CLIM mail archive
Re: reducing time overhead of text display (in 1.1)
A few comments on this thread. I'm not going to metion any names to keep
it shorter, so you all get full credit for your contributions, thanks.
Fustration with the magic. I highly recommend Dick Gabriel's
"Critic-at-Large" columns in the Journal of Object Oriented Programming.
Much of what the columns say are entertaining and relevant to this
discussion. For example, here are some hard words:
"... the market place does not care how much it costs a company to produce
a software product -- what customers really care about is price and speed.
... The CEO is a fool who saves money on development by using a language
with high productivity and (necessarily) poor performance." [JOOP,
July-August '93, p. 92]
CLIM has magic in it. In fact, things like
(accepting-values ... (setq x (accept ...)))
leading to popping up a dialog box, is FM, and i'd like to know who thought
of it, and thank them, and the guys who programmed it to. Thank you.
However, what the user sees is a dialog box, like he sees in other
applications. The user is fustrated when the application feels a little
slow, or worse pieces of it are unusable. Management gets fustrated, and
blames "CLIM" or "Lisp" because it is easy to blame things one doesn't
understand. Developers get fustrated because (1) they believe they should
be able to do better, (2) it's hard to tell where the problem is, (3) it
isn't clear how to tell CLIM anything that would help it's performance.
While programming in an X toolkit may be harder, at least some dialogs can
be built by a GUI builder, and thus take almost no code at all. Lisp and
CLIM may be more maintainable ("habitable" is a word RPG uses). But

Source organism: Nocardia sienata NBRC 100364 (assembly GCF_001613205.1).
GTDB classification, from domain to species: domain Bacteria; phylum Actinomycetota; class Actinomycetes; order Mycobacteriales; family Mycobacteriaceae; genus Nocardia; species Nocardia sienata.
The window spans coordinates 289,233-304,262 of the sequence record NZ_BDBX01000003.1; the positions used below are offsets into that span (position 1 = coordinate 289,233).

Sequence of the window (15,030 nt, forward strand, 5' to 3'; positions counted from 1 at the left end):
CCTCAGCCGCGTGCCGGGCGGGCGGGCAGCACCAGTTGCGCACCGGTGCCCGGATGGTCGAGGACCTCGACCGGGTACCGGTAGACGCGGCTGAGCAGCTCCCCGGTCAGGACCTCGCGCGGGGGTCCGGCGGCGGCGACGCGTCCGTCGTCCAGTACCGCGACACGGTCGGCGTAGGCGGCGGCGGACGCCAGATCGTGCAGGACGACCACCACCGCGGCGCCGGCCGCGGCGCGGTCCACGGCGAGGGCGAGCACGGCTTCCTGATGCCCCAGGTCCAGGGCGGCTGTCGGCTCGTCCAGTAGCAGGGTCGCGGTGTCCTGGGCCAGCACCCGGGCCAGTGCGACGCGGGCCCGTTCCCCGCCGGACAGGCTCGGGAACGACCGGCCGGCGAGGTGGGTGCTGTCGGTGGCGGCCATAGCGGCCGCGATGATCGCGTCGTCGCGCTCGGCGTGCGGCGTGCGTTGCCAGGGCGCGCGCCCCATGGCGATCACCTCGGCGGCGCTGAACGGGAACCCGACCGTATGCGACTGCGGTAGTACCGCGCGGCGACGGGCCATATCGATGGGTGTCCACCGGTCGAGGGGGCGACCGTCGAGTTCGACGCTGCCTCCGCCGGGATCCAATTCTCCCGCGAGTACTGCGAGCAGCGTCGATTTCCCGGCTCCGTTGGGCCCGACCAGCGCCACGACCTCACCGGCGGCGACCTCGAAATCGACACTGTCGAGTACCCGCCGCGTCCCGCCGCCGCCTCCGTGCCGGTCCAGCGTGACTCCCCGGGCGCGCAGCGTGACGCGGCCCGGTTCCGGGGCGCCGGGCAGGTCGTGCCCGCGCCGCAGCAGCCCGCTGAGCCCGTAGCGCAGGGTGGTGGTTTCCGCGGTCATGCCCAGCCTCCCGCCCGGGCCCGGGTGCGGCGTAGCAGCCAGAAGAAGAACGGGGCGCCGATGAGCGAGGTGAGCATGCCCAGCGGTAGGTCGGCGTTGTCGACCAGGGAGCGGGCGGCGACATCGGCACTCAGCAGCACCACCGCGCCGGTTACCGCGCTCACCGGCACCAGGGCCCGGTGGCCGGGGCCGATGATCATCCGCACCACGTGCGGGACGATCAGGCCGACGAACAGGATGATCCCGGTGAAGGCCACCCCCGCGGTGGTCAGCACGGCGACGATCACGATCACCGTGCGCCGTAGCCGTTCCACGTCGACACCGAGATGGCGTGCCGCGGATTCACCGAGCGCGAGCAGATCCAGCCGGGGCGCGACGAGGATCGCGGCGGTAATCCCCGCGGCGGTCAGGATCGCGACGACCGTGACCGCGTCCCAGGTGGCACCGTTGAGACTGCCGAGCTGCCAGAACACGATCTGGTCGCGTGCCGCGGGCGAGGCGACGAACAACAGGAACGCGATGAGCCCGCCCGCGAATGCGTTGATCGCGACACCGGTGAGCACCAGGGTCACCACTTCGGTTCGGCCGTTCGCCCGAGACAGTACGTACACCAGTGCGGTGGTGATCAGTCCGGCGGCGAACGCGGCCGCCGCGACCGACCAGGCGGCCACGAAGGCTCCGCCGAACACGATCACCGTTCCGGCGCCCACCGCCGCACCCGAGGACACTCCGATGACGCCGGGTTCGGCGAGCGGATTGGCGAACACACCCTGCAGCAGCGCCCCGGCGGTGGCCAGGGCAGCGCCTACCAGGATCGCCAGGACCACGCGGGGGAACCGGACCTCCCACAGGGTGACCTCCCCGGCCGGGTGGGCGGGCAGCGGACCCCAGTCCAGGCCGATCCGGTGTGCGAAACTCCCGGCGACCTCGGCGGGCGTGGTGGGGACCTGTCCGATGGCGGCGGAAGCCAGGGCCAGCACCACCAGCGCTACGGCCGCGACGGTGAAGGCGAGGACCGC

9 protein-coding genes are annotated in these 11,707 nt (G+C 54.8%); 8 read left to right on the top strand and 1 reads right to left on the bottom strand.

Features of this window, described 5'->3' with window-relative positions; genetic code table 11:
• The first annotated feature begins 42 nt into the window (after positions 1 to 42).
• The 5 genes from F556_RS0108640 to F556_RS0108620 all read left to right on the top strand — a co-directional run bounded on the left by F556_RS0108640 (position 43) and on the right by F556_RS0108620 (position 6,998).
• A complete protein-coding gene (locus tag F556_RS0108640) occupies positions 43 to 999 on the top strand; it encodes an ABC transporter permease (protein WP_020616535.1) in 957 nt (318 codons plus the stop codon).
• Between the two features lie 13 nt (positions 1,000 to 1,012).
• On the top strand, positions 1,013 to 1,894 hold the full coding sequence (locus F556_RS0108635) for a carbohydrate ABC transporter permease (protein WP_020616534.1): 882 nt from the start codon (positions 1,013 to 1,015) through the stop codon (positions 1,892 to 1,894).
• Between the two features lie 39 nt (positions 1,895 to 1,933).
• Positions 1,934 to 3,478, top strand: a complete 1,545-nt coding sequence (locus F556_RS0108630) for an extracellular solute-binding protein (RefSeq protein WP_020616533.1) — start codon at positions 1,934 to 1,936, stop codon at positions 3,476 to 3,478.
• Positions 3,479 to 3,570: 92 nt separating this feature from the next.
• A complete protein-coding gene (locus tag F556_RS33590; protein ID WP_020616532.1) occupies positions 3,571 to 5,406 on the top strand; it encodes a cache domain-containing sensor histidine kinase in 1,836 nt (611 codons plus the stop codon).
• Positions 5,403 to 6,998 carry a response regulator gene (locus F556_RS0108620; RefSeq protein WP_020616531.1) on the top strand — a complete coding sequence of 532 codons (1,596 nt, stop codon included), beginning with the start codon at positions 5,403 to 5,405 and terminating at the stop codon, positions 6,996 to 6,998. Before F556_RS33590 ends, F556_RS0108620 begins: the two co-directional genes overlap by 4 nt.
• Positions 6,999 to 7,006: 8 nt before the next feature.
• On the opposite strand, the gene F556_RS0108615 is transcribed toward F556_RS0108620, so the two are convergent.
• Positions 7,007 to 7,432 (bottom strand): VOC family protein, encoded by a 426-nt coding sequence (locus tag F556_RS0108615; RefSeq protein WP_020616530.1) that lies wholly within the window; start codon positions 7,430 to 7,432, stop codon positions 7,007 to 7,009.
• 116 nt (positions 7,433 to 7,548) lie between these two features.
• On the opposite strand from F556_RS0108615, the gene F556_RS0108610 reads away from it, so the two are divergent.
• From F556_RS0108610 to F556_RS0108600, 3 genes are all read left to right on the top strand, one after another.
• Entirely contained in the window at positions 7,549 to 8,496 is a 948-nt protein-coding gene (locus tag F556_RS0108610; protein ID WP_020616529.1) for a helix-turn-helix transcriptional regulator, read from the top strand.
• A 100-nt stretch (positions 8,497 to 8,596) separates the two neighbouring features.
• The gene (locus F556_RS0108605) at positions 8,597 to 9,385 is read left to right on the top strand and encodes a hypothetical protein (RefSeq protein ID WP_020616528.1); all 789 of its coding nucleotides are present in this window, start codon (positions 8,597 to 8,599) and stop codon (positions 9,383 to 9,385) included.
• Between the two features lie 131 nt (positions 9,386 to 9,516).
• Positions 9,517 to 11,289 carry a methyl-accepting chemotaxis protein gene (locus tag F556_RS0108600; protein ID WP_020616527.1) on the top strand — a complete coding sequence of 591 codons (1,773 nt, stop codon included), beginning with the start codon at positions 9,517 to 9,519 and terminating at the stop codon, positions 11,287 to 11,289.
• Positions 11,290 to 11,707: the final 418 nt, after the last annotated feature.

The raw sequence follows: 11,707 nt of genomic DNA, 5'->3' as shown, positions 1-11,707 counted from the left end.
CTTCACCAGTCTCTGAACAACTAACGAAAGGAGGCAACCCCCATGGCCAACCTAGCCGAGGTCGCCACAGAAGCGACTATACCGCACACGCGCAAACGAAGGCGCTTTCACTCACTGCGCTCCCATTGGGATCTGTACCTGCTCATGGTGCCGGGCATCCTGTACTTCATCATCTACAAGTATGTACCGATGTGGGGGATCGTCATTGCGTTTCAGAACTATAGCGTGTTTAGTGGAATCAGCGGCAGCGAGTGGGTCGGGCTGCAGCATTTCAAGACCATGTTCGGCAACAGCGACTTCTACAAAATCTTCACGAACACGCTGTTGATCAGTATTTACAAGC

maintainablity, and portability for that matter, only counts if your
project has a lifetime. Also, if i have to pull a lot of tricks to get the
CLIM performance i need, is CLIM helping?
Lisp's vary, trust only the profiler. It is nice to know that CMU CL can
optimize certain things, and things work as one would expect on a LISPM.
However, it doesn't help those of us who don't have those alteratives
available. LISPM don't cons floats or closures, and that's where i would
guess lots of consing comes from in Lucid or Allegro. It would be nice if
CLIM's performance was more portable.
CLOS speed. Lisp and C funcall roughly at the same speed (it varies
depending on optimization settings, and yes C probably wins at the higher
settings, but they are reasonably comparable).
Here are some rough numbers [i have benchmarks to support this.]
4 Single dispatch generic function
3.5 Reader method
22 Single dispatch with around method (GROSS!)
17 Make-instance Lucid (61 Allegro)
3 First slot-value method, Lucid (3.4 Allegro)
0.5 Second slot-value in method, Lucid (2.2 Allegro)
Learn to make your Lisp/Clim faster. Share your knowledge with friends, as
this email thread did. Here's a hint nobody picked up. The code fragment
contained something like:
if <something> make-instance
if <something-else> fill-instance using 6 generic function calls.
If you could fill the slots when you make the instance, you save 6 gf calls.
Of course, this is not where your performance problem is.
Limits to generality. CLIM tries to take the "right thing" approach. It
is so general, it will work on window system's nobody has seen yet. X
takes a more limited approach for which it is easier to guarrentee performance.
By stepping back from its generality goal we might be able to deliver
higher performance on "average" Lisp's. The example of &key and &rest args
has been mentioned, here's another. Coordinates are numbers in CLIM, lots
(most?) of computation must be done using generic math. An alternative
might be to require floats or fixnum's at some level of CLIM might improve
Of course, we're not going to redesign CLIM, now, except incrementally.
But, we need to work together on these issues. I think Gregor said, "the
one thing you can't hide behind a layer of abstraction, is a performance
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